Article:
2:00-2:25 PM Gina Rappaport, photo Archivist, National Anthropological Archives, The Archival Legacy of Edward S. Curtis The National Anthropological Archives has recently acquired a rare collection of original negatives made by photographer Edward S. Curtis during his work on The North American Indian, as well as a body of Curtis’ papers. This talk will present highlights from the acquisition and discuss the research-in-progress into the archival “Diaspora” of Curtis’ photographs and manuscripts.
    2:30-2:55 PM Jake Homiak, Director, Anthropology Collections and Archives Program, National Museum of Natural History Secrets of the Tribe: the Asch-Chagnon Collection, Archives speak to ethical and methodological issues in the disciplines related to their content. This presentation addresses one of the most heated ethical debates in anthropology in the last half century, and the role played by the archives in this debate.
    3:00-3:25 PM Lynda Schmitz Fuhrig, Electronic Records Archivist, and Jennifer Wright, Assistant Archivist, Smithsonian Institution Archives, Preserving the Smithsonian’s Institution Web Presence, Although it first began capturing institutional websites in the late 1990s, the Smithsonian Institution Archives initiated a project in 2009 to capture the explosion of public websites and social media instances maintained by its many museums, research centers, and programs. Lynda Schmitz Fuhrig and Jennifer Wright will discuss appraisal, accessioning, and capture issues in documenting the Smithsonian’s web presence in the early 21st Century.
    3:30-3:55 PM Diane Shaw, Smithsonian Institution Libraries, Manuscripts of the Dibner Library, Highlights from the Manuscripts Collection of the Dibner Library of the History of Science & Technology, An overview of the surprising number and variety of manuscripts in the Dibner Library, ranging from medieval astrological literature to the notes of Sir Isaac Newton and Albert Einstein, to materials from William Moulton Marston (creator of Wonder Woman), with details about related issues of cataloging, preservation, and access.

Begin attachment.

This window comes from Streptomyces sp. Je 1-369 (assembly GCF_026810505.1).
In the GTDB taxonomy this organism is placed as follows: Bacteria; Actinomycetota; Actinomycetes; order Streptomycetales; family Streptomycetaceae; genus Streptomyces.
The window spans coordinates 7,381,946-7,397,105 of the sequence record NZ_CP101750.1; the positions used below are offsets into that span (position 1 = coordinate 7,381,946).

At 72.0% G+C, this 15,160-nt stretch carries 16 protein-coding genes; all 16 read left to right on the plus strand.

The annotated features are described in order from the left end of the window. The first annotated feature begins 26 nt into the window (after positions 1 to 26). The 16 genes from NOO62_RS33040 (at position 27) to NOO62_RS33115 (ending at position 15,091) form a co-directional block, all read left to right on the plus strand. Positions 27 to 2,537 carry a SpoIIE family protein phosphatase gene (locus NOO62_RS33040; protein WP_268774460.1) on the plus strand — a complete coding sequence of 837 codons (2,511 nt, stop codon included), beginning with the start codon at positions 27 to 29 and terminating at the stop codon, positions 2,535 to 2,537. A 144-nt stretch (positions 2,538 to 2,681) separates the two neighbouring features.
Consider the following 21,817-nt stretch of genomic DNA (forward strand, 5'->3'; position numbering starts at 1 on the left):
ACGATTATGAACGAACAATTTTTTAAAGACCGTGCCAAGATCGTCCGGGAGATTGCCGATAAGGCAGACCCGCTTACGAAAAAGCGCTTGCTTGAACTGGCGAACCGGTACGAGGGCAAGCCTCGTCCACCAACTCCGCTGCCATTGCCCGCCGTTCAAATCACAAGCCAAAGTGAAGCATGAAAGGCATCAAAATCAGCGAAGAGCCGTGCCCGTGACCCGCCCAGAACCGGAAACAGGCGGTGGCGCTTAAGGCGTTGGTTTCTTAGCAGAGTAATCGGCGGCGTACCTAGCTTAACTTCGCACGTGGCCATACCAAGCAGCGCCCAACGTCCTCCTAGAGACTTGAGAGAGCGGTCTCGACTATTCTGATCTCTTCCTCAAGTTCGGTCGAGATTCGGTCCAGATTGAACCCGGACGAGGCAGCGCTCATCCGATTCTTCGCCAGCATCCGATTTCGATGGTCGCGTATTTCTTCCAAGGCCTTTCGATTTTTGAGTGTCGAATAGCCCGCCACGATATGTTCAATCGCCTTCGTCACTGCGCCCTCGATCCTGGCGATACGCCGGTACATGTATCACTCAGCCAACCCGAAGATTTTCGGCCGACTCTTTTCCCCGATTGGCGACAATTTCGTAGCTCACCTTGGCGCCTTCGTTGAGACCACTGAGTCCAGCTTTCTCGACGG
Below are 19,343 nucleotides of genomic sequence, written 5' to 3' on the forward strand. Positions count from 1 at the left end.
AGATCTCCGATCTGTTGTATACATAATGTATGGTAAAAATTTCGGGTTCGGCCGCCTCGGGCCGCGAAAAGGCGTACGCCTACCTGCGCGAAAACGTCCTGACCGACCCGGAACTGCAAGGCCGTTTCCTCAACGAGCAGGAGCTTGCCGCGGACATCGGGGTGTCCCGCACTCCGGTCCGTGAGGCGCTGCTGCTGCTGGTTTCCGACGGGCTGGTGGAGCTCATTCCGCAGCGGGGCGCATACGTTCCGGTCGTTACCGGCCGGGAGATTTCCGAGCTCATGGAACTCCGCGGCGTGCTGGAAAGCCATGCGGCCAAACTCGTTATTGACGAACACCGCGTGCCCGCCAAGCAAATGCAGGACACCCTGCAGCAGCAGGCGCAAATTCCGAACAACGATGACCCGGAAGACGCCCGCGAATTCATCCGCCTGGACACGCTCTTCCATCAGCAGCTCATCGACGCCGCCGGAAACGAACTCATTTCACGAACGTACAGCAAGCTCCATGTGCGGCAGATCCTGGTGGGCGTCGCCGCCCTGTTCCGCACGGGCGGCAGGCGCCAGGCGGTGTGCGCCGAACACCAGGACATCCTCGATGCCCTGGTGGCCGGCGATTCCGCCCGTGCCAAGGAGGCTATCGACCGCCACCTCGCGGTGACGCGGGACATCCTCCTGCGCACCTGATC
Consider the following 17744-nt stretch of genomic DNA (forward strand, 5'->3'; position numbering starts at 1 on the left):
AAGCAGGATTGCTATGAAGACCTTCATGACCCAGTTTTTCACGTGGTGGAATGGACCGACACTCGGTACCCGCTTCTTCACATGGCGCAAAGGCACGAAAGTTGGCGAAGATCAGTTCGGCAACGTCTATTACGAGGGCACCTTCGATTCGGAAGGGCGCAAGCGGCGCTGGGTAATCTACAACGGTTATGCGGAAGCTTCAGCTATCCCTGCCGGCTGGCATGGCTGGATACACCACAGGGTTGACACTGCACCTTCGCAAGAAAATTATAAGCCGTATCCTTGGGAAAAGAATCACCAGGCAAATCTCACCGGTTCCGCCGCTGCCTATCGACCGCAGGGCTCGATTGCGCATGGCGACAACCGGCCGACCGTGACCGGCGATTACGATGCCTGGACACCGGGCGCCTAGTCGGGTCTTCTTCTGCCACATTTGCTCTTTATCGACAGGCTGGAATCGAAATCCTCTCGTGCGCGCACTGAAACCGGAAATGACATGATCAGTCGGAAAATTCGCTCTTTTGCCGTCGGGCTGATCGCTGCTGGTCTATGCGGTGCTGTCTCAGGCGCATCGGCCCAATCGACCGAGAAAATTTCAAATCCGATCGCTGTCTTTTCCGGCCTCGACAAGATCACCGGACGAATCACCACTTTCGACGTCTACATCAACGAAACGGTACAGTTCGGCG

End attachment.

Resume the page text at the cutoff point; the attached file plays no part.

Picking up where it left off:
4:00-4:25 PM Jason Stieber, Archives of American Art Collecting Manuscript Collections, This presentation will relate experiences of collecting archival materials out in the field, including appraisal, selection, negotiations and donor relations.
    4:30-4:55 PM Amy Staples, Senior Archivist, Eliot Elisofon Photographic Archives, National Museum of African Art The Eliot Elisofon Photographic Archives: Creating Access to a National Treasure, An illustrated overview of recent cataloguing and digitization projects funded by the Smithsonian Institution CIS/IRM Pool (FY2006 – 2011). Projects include the Eliot Elisofon negative collection and historic postcard collections from Africa. The black-and-white photographs of Eliot Elisofon, Life magazine photographer and a major donor to the National Museum of African Art, will be featured in this presentation. Elisofon traveled in Africa from 1947 – 1972 and focused on many aspects of African life and culture, including architecture, artists, masquerades, natural landscapes, political leaders and rituals. The Elisofon project involved the cataloguing and digitization of over 13,000 negatives that are now accessible to the general public on the Smithsonian Research and Information System (SIRIS). The historic postcard project involves the cataloguing and digitization of over 16,000 postcards from every region of Africa (c. 1890s – present). This project began in FY2010 and now involves the use of Google interactive mapping of African locations on SIRIS.


Leave a Comment

Produced by the Smithsonian Institution Archives. For copyright questions, please see the Terms of Use.